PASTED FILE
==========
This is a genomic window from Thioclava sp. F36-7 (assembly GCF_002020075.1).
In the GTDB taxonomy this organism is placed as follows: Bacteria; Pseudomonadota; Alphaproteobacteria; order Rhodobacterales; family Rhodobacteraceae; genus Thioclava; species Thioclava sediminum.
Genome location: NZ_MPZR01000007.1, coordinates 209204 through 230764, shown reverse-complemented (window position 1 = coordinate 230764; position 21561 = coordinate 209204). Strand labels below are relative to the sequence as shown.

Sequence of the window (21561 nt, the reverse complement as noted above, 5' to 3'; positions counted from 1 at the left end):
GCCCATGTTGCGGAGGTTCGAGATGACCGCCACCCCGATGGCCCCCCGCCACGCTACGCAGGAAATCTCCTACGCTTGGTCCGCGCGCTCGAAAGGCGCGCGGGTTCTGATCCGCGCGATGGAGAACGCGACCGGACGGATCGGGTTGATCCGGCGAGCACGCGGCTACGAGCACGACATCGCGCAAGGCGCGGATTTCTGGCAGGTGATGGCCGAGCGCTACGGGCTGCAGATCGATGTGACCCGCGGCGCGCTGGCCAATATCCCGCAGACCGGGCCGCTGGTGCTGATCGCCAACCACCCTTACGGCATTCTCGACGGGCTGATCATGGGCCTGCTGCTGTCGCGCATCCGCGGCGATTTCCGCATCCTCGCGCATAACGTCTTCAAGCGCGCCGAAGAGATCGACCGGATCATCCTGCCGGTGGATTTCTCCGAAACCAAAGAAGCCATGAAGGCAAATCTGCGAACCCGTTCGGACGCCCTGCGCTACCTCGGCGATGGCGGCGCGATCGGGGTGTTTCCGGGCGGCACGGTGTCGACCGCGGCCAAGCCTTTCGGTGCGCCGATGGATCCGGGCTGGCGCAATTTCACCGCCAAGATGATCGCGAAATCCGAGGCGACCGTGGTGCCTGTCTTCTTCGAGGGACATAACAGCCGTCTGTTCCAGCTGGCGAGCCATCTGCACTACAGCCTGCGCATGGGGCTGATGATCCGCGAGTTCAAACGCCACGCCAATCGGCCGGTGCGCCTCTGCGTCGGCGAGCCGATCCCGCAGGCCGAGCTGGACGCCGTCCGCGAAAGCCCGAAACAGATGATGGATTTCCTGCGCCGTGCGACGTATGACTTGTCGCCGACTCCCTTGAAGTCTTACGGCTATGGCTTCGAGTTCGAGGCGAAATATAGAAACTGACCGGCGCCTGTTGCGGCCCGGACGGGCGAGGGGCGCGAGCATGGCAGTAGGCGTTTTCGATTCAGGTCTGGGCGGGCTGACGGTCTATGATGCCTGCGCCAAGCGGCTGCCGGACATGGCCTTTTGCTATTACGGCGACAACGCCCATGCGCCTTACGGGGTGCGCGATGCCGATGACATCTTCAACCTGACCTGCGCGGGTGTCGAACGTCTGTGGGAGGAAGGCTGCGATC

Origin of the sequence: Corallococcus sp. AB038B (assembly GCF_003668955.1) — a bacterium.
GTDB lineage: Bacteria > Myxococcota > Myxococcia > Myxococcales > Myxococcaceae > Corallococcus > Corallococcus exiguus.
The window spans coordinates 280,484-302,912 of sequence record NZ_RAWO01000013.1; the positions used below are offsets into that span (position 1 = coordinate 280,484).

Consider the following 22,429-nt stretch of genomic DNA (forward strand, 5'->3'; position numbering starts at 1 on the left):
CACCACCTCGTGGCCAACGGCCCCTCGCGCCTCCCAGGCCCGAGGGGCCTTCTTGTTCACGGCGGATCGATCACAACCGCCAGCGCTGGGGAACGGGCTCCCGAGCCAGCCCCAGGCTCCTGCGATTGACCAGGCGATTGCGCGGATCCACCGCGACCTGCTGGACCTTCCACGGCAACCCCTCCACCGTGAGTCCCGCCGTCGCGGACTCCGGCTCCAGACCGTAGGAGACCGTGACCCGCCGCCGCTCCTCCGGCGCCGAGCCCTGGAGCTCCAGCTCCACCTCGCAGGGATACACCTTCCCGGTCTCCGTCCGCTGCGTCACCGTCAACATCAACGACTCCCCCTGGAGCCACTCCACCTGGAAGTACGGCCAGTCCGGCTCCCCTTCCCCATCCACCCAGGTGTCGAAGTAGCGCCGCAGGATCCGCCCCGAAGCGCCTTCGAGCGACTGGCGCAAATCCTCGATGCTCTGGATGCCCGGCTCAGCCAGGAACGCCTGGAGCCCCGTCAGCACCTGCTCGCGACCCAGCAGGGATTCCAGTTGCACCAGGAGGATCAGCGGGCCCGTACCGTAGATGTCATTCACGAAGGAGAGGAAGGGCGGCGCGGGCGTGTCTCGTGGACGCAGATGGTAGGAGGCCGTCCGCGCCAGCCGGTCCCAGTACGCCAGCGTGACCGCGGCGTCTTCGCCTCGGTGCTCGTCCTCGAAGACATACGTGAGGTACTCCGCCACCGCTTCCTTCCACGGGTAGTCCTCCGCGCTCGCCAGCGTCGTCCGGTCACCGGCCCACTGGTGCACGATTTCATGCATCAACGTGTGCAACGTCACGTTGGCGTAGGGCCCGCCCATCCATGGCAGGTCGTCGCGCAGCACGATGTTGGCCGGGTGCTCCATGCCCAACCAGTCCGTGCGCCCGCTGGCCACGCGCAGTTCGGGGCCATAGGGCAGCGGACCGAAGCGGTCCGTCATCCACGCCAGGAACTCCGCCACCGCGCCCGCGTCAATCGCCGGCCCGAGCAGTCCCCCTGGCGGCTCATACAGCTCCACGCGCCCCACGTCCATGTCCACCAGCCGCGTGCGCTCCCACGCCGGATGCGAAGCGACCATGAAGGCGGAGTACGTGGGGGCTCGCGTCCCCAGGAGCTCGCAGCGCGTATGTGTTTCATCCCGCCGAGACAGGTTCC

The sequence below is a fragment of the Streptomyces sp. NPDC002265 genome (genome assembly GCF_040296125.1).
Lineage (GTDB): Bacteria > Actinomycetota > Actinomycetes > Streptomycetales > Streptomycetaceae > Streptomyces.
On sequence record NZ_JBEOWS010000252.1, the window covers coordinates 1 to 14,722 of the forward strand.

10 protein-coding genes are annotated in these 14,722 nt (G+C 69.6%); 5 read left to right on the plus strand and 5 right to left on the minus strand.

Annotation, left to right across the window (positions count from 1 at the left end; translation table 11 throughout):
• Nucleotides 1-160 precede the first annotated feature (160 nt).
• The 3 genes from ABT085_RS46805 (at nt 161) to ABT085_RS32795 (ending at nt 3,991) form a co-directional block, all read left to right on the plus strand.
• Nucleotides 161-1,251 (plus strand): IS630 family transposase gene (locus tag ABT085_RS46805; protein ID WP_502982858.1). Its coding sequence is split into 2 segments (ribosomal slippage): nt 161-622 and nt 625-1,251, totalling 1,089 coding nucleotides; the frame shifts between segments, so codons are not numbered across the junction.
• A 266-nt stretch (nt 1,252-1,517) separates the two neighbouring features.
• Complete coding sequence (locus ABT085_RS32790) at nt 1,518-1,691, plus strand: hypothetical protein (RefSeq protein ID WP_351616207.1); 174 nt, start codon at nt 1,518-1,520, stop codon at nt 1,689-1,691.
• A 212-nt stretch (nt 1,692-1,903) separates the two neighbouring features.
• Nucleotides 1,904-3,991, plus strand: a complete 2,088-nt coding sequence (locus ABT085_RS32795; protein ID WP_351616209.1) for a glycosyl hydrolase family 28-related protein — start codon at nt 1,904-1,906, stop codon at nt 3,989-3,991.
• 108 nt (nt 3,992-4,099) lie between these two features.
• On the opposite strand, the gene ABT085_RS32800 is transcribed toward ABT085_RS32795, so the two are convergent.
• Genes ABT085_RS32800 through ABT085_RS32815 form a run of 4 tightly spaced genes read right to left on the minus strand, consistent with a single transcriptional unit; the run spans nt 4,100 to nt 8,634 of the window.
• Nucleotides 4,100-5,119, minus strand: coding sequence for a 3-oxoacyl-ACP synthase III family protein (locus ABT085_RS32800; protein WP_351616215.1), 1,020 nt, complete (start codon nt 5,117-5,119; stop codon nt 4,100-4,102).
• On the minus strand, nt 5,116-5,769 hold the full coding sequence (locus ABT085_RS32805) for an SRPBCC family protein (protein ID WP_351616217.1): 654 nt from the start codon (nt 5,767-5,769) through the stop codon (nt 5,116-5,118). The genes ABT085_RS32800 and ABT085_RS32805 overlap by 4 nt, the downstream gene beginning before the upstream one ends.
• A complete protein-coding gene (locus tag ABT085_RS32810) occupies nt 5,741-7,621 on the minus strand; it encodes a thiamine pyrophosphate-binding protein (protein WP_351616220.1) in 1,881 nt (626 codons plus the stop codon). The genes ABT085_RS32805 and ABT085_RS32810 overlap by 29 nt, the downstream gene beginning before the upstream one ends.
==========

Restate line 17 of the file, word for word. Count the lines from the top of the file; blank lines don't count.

• The 3 genes from ABT085_RS46805 (at nt 161) to ABT085_RS32795 (ending at nt 3,991) form a co-directional block, all read left to right on the plus strand.